With James Naughtie and Sarah Montague.
6.25 ,7.25,8.25 Sports News with Steve May.
6.45 Yesterday in Parliament
With Sean Curran and David Wilby.
7.48 Thought for the Day with Abdal Hakim Murad.
8.31 Yesterday in Parliament
The artist Sam Taylor Wood , whose work David is a video portrait of David Beckham sleeping, talks to Sue Lawley about her life and work, and about the eight records that she nominates to take with her to the mythical desert island. Shortened repeat from Sunday at 11.15am
2/4. The Daily Mail for Saturday 22 October 1966. News of the Aberfan disaster dominated the pages that day. Peter Snow examines how the loss of life has prompted all kinds of "creative responses" over the past four decades - art and architecture, poetry and music, producer Andrew Green
3/6. Holby City. Ed is in desperate need of a new roof, so his agent, Ping, gets him an interview to write for Holby City.Written by Chris Douglas and Andrew Nickolds, and featuring Stephanie Cole.
Producer Simon Nicholls
New series 1/10. Listeners'comments, queries, criticisms and congratulations selected from Roger Bolton 's mailbag and inbox and redirected towards BBC Radio programme and policy makers.
Producer Margaret Budy Repeated on Sunday at 8pm ADDRESS: Feedback, PO Box 2100, London WIA IOT
Phone: [number removed]400 Fax: [number removed]email: feedbackiSbbc.co.uk
A 16-year-old Scottish schoolgirl is planning to become a big country and western star. But it looks as though her future is in the family ice cream business. Worse still, she lacks even the basic prerequisite for Nashville-style superstardom - a troubled and tragic private life. It's time to seek out a little unhappiness. By Colin Hough.
Producer David Jackson Young
New series 1/5. Pushing up the Daisies. The green funerals movement is one of the biggest environmental groups in the country. Dylan Winter visits a woodland burial site and finds out that there are a surprising number of options for the environmentally minded funeral planner. Producer Caroline Williams
5/5. The Debatable Lands. When she receives some bad news, Rona travels to the debatable lands between England and Scotland in search of silence and a space to think. But it is an encounter with a neighbour that forces her to confront her situation. By Julia Darling , read by GinaMcKee. For details see Monday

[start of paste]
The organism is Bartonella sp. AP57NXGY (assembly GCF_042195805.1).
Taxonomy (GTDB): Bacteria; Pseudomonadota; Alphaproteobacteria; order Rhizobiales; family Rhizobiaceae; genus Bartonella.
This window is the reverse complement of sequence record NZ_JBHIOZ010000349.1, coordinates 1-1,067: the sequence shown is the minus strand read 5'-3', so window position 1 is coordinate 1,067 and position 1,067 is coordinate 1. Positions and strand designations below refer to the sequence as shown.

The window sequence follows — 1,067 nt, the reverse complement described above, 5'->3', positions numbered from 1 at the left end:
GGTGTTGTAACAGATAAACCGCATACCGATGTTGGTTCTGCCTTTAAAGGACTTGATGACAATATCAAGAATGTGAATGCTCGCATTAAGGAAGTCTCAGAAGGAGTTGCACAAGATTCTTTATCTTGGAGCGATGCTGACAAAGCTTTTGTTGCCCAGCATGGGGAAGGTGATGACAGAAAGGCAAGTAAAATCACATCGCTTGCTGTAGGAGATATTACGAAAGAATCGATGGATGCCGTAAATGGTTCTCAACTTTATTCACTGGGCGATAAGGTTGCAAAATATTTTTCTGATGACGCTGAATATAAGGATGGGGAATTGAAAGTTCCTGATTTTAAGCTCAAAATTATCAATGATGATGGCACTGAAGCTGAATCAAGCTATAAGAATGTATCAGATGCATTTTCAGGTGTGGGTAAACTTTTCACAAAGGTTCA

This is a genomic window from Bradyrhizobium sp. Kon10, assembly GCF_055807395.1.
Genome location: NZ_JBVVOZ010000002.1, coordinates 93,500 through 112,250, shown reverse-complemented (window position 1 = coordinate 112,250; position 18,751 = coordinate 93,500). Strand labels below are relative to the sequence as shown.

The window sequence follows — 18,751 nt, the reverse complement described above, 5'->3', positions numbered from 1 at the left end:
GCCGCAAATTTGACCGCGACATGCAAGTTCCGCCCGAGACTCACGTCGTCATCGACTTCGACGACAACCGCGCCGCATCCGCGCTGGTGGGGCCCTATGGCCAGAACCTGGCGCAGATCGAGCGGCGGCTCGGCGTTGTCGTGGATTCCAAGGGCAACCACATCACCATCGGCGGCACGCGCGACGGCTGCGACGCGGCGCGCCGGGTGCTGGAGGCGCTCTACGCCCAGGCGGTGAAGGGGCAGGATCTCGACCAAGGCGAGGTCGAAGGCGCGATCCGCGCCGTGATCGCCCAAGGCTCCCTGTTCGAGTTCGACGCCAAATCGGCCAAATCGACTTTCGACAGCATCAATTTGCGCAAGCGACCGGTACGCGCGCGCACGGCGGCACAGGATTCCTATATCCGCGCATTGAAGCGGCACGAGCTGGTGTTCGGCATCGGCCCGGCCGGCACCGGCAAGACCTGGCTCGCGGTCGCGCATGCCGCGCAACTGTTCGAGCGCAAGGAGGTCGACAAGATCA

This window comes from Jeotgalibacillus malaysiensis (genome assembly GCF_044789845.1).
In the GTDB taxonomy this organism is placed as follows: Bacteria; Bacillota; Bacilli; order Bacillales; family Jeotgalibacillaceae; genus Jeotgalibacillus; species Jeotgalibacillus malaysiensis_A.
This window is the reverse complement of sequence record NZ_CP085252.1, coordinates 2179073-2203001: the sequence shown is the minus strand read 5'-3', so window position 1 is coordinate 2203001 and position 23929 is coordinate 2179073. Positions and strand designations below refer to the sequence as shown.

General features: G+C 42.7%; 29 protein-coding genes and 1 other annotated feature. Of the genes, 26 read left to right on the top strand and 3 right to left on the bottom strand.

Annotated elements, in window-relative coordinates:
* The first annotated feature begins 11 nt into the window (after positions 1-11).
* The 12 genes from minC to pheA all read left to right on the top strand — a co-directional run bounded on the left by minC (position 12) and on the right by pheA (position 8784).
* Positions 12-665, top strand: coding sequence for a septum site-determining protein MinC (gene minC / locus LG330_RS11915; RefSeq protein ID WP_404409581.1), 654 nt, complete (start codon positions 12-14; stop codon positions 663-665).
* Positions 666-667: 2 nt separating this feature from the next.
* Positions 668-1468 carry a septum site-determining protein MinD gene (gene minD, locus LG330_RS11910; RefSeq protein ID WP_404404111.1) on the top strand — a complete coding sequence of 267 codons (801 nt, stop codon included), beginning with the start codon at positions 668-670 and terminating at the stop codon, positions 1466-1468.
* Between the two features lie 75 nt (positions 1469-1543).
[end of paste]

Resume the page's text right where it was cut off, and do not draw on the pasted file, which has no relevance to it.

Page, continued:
5/5. Why did poor quarantine procedures in France allow an aggressive Japanese seaweed, Sargassum muticum, to cross the Channel and invade waterways from the Solent to the Norwegian fjords? Tony Russell explains. For details see Monday
3/10. In the company of the panel, wade through the week's biggest (and smallest) news stories in the finest topical comedy panel game known to radio. With Simon Hoggart.
Producer Katie Tyrrell Repeated tomorrow at 12.30pm
BBC AUDIO: A third selection from recent series of The News Quiz is available on audio cassette and CD from www.bbcshop.com and all good retail outlets, or by calling [number removed]
10/10. With Lisbet's help, Emmy intends to elope with Stephen - but will the best-laid plans work? By Nancy Brysson Morrison , dramatised by Gerda Stevenson. For cast and details see yesterday Repeated from 10.45am
New series 1/10. Matthew Parris returns with more late-night discussion and new guests.
This Green and Pleasant Land. Pauline Black , the author and lead singer with 2-Tone band the Selecter, joins
Wilfred Emmanuel-Jones and Guy Walters to write about and discuss who the countryside is for. Pauline won't leave town because her colour makes her feel conspicuous. Wilfred says that rural life isn't for thin-skinned blacks. Producer Miles Warde
There are more than 5 million programme listings in Genome. This is a
historical record of the planned output and the BBC services of any
given time. It should be viewed in this context and with the
understanding that it reflects the attitudes and standards of its time
- not those of today.
To read scans of the Radio Times magazines from the 1920s, 30s, 40s and
50s, you can navigate by issue.
Genome is a digitised version of the Radio Times from 1923 to 2009 and
is made available for internal research purposes only. You will need to
obtain the relevant third party permissions for any use, including use in
programmes, online etc.
This internal version of Genome, which includes all the magazine covers,
images and articles as well as the programme listings from the Radio
Times, is different to the version of BBC Genome that is available
externally/to the public. It is only available inside the BBC network.